Amazon Ads Analysis

Last month I posted a summary of my 2017 eBook sale promotions and this month I'm sharing the results of my 2017 Amazon Marketing Services (AMS) advertising campaigns. I've been advertising my three epic fantasy novels and a compilation eBook on AMS since June 2017.

After some trial-and-error experimenting, I'm currently earning more in combined eBook sales and Kindle Unlimited (KU) revenue than I spend on AMS advertising; however, the Amazon market is dynamic and ever-changing, and your promotional tactics need to be flexible as well. What works today may not work tomorrow, and results will certainly vary by user. I'm quite conservative in my AMS spending, as if you're not careful, it is easy to spend a lot of money while getting no sales.

AMS provides you two choices when setting up your ads: 1) Sponsored Products (or keywords ads) and 2) Product Display Ads (aka focused ads). I've found that the Sponsored Products (aka keywords ads) perform better overall than the Product Display Ads. However, I have made a profit on several Product Display Ads, and since they can reach different readers than the Sponsored Products ads, I use them both. Each type of ad are discussed below:

For the Sponsored Products (keywords ads), Amazon automatically selects keywords for you, which I recommend culling, as some of these are very unlikely to ever be searched for (e.g. 'books books books'). After selecting the best choices from the auto-generated keywords, make sure to add your own. I have over 100 keywords in each of my Sponsored Products (keywords ads).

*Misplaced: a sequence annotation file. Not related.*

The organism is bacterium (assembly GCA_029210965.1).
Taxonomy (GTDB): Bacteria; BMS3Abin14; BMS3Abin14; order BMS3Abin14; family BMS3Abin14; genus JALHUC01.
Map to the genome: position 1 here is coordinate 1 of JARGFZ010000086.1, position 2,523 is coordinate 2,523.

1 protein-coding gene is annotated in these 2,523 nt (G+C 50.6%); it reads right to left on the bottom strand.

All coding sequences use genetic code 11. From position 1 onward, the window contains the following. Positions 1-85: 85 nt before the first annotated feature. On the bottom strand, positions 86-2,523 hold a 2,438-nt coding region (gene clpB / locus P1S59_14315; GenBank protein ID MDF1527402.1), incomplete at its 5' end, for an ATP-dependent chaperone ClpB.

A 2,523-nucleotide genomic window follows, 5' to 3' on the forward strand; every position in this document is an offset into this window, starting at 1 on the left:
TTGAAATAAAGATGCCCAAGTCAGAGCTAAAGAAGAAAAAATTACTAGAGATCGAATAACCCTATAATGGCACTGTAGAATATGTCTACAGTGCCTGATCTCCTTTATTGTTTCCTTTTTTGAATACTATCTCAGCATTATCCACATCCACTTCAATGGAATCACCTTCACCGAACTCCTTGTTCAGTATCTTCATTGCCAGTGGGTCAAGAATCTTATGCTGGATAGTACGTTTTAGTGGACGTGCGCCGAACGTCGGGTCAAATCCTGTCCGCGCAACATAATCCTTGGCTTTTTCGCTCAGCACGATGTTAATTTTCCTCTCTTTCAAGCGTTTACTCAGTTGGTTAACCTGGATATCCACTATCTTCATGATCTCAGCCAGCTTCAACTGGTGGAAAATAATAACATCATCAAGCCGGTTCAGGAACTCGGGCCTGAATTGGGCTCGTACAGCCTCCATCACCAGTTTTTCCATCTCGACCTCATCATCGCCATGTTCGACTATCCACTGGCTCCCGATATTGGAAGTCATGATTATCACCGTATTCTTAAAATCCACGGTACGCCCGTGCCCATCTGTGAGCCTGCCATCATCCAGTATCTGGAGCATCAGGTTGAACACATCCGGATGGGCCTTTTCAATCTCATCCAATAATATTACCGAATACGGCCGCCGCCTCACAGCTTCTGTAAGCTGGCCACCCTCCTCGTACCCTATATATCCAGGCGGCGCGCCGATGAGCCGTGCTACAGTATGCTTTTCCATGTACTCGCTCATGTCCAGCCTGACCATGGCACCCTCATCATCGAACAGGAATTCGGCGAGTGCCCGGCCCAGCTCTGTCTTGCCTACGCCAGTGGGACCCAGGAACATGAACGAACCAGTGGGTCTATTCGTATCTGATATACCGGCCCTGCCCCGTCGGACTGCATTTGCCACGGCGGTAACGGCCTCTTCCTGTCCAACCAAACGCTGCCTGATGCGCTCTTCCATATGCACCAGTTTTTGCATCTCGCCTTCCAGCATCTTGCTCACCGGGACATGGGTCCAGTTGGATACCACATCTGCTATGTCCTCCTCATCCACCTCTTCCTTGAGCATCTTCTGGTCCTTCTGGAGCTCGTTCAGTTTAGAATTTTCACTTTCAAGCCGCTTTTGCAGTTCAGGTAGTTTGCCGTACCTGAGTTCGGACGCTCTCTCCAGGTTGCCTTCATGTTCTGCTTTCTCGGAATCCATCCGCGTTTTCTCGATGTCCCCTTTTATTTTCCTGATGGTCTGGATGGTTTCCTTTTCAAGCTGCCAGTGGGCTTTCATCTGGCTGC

I'm currently running four of these Sponsored Product/keywords ads (one for each novel, plus the trilogy compilation). Below are the statistics from my longest-running Sponsored Product/keywords ad, which I started at the end of June 2017.

As you can see above, my spend is higher than my sales, although (as noted in the top line) sales do not include KU revenue (which, for me, often earns more per month than direct sales revenue). What I mean by this is, while my eBook sales from the ad were $55.02, I likely earned that much on KU, so in reality, the ad is profitable. Unfortunately, Amazon doesn't offer a way to track KU earnings by ad (maybe some day they will).

Regarding the Amazon acronyms in the screen capture above, impressions is the number of times Amazon displayed your ad. Clicks count the number of times a potential customer clicks on your ad, regardless of whether they buy an eBook.

CPC (Cost Per Click) is your 'maximum bid' amount in which you compete with other sellers for Amazon ad space. You only get charged whatever it takes to beat out the next highest ad bid, so your average click cost will be lower than the CPC you set. ACPC means Average Cost Per Click, which is the running average of what Amazon charged you when a customer clicked on your ad.

ACoS means Average Cost of Sales (i.e., the money spent on an ad divided by the sales generated from the ad). An ACoS aver 100% means you are spending more for the ad than your book sales are earning (but again, it does not include KU revenue, so the effective ACoS is likely lower if you are earning on KU). I typically stop running an ad (or lower the CPC) if the ACoS is approaching 200%. My other three Sponsored Product/keywords ads currently have ACoS percentages below 100 (which is the goal).